The duit was a copper Dutch coin worth 2 penning, with 8 duit pieces equal to one stuiver and 160 duit pieces equal to one gulden. In Dutch Indonesia 4 duit pieces were equal to one stuiver. To prevent smuggling, the Dutch East India Company (VOC) ordered special coins with their monogram embossed upon them. Only those pieces were valid in Indonesia. It was once used in the Americas while under Dutch rule.

The name of the coin was preserved for a long time in the 'fourduitcoin' (or plak), because it was worth 4 duiten = half a stuiver (or 2.5 cents).

In the Dutch language, there are many expressions, proverbs and sayings which feature the word 'duit'.

  • "Putting a duit in the bag" (Een duit in het zakje doen) – to contribute something
  • "He is a duit-thief" (Hij is een duitendief) – he is very greedy
  • "He has much shit, but little duit" (Hij heeft veel kak, maar weinig duiten) – he is a boaster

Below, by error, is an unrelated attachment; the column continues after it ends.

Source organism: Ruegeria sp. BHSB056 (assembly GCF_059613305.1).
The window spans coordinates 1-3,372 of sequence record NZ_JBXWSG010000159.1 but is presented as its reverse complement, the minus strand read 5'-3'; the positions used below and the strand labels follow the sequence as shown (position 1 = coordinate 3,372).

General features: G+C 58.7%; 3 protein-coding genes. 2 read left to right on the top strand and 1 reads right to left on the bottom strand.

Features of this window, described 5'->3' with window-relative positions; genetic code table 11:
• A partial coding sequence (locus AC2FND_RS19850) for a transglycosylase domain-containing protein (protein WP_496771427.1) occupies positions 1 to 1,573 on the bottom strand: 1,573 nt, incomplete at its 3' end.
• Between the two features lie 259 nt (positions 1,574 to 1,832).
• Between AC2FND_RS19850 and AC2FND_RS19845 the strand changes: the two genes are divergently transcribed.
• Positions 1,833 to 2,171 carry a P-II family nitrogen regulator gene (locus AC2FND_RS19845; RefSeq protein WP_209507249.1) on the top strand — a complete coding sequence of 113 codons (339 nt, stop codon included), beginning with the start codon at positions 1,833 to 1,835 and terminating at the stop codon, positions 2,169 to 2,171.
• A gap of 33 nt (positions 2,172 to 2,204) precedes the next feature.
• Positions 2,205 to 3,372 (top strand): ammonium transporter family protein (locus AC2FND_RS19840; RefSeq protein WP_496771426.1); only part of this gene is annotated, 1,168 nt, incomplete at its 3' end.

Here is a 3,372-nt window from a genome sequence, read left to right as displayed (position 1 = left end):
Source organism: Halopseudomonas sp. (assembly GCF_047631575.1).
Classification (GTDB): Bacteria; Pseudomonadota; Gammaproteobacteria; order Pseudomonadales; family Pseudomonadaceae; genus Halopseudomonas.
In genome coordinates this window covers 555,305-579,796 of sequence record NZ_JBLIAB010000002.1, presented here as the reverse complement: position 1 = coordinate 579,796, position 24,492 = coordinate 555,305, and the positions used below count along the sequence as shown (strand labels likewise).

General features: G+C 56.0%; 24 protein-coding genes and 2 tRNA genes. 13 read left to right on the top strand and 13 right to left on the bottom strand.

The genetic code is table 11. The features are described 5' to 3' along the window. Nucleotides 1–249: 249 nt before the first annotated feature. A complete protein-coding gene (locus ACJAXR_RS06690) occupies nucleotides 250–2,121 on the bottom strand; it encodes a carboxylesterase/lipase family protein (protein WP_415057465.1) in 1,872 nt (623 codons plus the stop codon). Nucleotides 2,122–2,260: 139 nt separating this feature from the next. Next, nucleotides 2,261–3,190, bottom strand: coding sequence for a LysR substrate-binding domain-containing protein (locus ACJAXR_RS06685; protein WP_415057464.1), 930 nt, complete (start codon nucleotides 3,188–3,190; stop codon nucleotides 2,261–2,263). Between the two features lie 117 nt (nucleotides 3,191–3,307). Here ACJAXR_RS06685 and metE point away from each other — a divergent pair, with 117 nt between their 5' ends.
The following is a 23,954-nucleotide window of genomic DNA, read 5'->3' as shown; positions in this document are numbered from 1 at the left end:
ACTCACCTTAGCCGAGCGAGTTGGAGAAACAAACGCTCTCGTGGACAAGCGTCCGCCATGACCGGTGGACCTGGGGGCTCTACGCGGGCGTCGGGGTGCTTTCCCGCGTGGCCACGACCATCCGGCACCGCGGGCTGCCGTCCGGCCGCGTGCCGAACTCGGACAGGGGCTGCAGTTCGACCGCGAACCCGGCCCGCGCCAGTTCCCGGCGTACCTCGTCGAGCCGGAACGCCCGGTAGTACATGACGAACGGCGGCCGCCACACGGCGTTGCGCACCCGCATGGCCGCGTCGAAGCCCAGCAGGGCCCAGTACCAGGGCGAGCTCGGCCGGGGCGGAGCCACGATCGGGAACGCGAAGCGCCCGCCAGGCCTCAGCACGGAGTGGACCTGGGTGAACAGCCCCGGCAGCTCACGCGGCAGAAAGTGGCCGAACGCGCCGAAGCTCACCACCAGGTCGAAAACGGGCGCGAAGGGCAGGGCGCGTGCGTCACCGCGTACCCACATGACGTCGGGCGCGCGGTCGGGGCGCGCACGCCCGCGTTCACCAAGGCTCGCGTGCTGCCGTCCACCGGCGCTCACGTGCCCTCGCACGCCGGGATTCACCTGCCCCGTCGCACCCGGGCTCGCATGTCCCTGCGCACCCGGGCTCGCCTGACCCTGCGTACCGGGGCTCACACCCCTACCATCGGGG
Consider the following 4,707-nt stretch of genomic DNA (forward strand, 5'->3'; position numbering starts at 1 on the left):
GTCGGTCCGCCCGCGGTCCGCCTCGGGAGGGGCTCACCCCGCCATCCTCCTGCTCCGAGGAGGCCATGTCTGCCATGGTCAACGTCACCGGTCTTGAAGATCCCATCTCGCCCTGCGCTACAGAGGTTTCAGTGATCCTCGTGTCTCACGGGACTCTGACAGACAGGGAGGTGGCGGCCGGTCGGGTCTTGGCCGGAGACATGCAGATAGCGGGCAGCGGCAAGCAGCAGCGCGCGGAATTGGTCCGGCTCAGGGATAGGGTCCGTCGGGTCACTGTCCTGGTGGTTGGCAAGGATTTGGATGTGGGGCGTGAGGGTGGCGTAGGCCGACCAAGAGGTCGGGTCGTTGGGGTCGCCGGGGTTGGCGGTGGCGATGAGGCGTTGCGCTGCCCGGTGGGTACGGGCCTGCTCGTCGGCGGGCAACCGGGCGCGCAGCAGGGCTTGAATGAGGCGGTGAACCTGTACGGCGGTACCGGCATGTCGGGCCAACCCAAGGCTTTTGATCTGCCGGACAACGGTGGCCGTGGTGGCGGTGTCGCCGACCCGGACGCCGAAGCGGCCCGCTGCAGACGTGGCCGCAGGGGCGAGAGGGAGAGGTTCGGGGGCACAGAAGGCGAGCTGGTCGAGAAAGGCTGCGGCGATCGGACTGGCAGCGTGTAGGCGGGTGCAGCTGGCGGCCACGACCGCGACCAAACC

• "To be courageous like a three-duit haddock" (Moed hebben als een schelvis van drie duiten) – to be cowardly
  • "To give someone of four duit back" (Iemand van vier duiten weerom geven) – to tell someone the truth


The single largest recipient of Dutch duit coins was Java. Ceylon and Malabar did also circulate the coins.[1] The word duit was absorbed into the Malaysian and Indonesian vocabulary, becoming a slang word for 'money', besides wang (Malay) and uang (Indonesian).

The duit is also referred to as the "New York penny" due to its use as a Colonial monetary unit in Dutch New Amsterdam (later New York) and for years later, long after Dutch rule had passed. It was part of the coinage used to purchase the island of Manhattan from the locals.

The Duit circulated also in the duchy of Cleves and Guelders, which may be the reason why in the 18th century the expression kein Deut entered the German language, meaning not a bit.[2]

Non-copper duit

In addition to copper, proof coinage of the duit was also minted in silver and gold.[3]


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